Żarnowiec, Silesian Voivodeship

For other places with the same name, see Żarnowiec.

Church of the Nativity of the Virgin Mary
Coordinates: 50°29′4″N 19°51′47″E / 50.48444°N 19.86306°E / 50.48444; 19.86306
Country Poland Poland
Voivodeship Silesian
County Zawiercie
Gmina Żarnowiec
Population 830

Żarnowiec [ʐarˈnɔvjɛt͡s] is a village in Zawiercie County, Silesian Voivodeship, in southern Poland. It is the seat of the gmina (administrative district) called Gmina Żarnowiec.[1] It lies in historic Lesser Poland, approximately 32 kilometres (20 mi) east of Zawiercie and 67 km (42 mi) north-east of the regional capital Katowice. Even though the village now belongs to Silesian Voivodeship, it has never been part of Silesia, and until 1975 it was administratively tied with Lesser Poland’s cities of Kraków and Kielce. The village has a population of 830.

The American writer Joel Barlow (1754–1812) died here on December 26, 1812, while fleeing Russian forces pursuing remnants of the French army after Napoleon's unsuccessful invasion of Russia.


Żarnowiec lies in northeastern corner of Silesian Voivodeship, on the Pilica river, among the hills of the Kraków-Częstochowa Upland. The distance to Zawiercie is 30 km, to Kraków 50 km, and to Katowice - 70 km. The village belongs to Lesser Poland.


The village was first mentioned in the Chronicle of Gallus Anonymus, who wrote that near Żarnowiec, Prince Władysław I Herman met with his sons Zbigniew of Poland and Bolesław III Wrymouth. Most probably this meeting took place in 1098. Originally, Żarnowiec was located in the area of today’s village of Łany Wielkie. Some time between 1326 and 1340, the town was moved 3 kilometers north along the Pilica, where it remains until now. The previous location of Żarnowiec was in 1388 renamed into Old Żarnowiec. In 1388 the name was changed to Łany, and in 1529 - to Łany Wielkie.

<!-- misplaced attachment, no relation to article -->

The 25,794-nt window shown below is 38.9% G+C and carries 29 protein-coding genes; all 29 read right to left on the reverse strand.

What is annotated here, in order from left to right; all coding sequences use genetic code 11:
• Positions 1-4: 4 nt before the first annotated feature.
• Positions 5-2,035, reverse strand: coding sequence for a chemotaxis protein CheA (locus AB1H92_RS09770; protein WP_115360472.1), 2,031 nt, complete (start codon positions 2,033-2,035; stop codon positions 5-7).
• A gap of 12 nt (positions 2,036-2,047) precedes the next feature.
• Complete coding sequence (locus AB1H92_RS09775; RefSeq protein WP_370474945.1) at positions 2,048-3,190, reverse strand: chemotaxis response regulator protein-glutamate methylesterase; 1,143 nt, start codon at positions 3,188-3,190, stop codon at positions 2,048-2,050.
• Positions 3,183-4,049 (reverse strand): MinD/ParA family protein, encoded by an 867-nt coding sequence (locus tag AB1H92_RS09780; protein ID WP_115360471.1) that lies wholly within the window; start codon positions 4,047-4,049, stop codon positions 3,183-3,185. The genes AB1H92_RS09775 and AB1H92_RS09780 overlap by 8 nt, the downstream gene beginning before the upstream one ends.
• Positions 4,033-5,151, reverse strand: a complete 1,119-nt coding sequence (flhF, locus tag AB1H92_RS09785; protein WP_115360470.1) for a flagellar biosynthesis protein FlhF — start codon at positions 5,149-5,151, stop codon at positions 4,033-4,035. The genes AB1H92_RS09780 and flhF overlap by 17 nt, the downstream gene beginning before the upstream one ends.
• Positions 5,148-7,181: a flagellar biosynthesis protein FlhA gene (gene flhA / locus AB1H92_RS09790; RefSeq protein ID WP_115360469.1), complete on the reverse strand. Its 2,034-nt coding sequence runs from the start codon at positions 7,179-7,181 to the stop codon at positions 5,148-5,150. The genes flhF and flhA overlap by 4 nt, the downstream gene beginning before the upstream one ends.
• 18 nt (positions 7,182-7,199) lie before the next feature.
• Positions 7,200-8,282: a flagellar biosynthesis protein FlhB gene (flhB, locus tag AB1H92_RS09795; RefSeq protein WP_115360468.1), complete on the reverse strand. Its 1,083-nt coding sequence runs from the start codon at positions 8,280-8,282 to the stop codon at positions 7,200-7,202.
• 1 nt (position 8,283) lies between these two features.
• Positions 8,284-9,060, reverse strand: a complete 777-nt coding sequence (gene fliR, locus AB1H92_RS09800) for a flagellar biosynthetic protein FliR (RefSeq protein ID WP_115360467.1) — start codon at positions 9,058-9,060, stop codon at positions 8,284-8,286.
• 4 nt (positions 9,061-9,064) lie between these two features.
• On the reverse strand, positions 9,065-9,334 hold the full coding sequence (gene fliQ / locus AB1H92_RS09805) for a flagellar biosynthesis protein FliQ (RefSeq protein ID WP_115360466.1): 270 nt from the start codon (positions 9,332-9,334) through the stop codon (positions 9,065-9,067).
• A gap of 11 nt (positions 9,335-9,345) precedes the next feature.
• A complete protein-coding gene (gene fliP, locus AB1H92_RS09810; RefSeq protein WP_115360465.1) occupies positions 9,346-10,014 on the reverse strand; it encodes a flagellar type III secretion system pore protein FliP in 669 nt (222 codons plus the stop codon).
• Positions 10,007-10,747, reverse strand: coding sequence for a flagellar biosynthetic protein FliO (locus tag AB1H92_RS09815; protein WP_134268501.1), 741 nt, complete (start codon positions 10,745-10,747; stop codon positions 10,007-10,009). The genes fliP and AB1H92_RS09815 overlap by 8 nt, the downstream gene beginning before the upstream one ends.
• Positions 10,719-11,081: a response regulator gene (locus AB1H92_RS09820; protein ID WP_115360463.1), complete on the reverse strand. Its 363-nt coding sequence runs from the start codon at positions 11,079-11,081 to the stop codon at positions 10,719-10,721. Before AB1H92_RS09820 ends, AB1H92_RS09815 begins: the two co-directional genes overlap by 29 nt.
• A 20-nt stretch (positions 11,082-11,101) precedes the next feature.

Żarnowiec was granted town rights by King Kazimierz Wielki some time between the 1320s and 1340s, but there are theories that it had been incorporated earlier, in the 1250s, by Prince Bolesław V the Chaste. First local church of Saint Wojciech was built here between 999 and 1243, and on its location now there is the parish church at Łany Wielkie. King Kazimierz Wielki contributed a lot to the development and prosperity of the town. It was due to his initiative that a castle was built here, as well as a church. In 1355-56, Kazimierz Wielki imprisoned at Żarnowiec Castle his wife Adelaide of Hesse. The king himself frequently visited Żarnowiec.

In the 14th century Żarnowiec emerged as a center of local administration. King Władysław Jagiełło also visited the town, confirming in 1396 its privileges. At that time Żarnowiec was the seat of a county, located in Lesser Poland’s Kraków Voivodeship. In the 16th century Żarnowiec was one of the most important urban centers of Lesser Poland, and the seat of a starosta. In 1570 it had 50 beer producers, and around 200 houses. Like most towns of Lesser Poland, Żarnowiec was destroyed by the Swedes in the deluge (1655 - 1660). Its population was decimated by the war, and furthermore, the great fire of 1697 destroyed what was left after the wars. In 1756 there were 129 houses at Żarnowiec, out of which 78 were empty. The population did not start to grow until the late 18th century, mostly due to Jewish settlers, whose number reached more than 50% of town’s population in the 1850s. In 1775, Żarnowiec castle burned, and in 1795, the town was annexed by the Habsburg Monarchy/Austrian Empire. The American writer Joel Barlow (1754–1812) died here on 26 December 1812, while fleeing Russian forces pursuing remnants of the French army after Napoleon's unsuccessful invasion of Russia. After 1815, Żarnowiec became part of the Russian-controlled Congress Kingdom. The town burned in 1816, and twenty years later, the construction of main road from Kraków to Warsaw bypassed Żarnowiec, which contributed to the town’s decline. During the January Uprising, Żarnowiec was one of the centers of rebellion, here a battle with the Russians took plac on Feb. 20, 1863. As a punishment, Russian government demoted Żarnowiec to the status of a village (June 1, 1869).

Points of interest


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Coordinates: 50°29′4″N 19°51′47″E / 50.48444°N 19.86306°E / 50.48444; 19.86306

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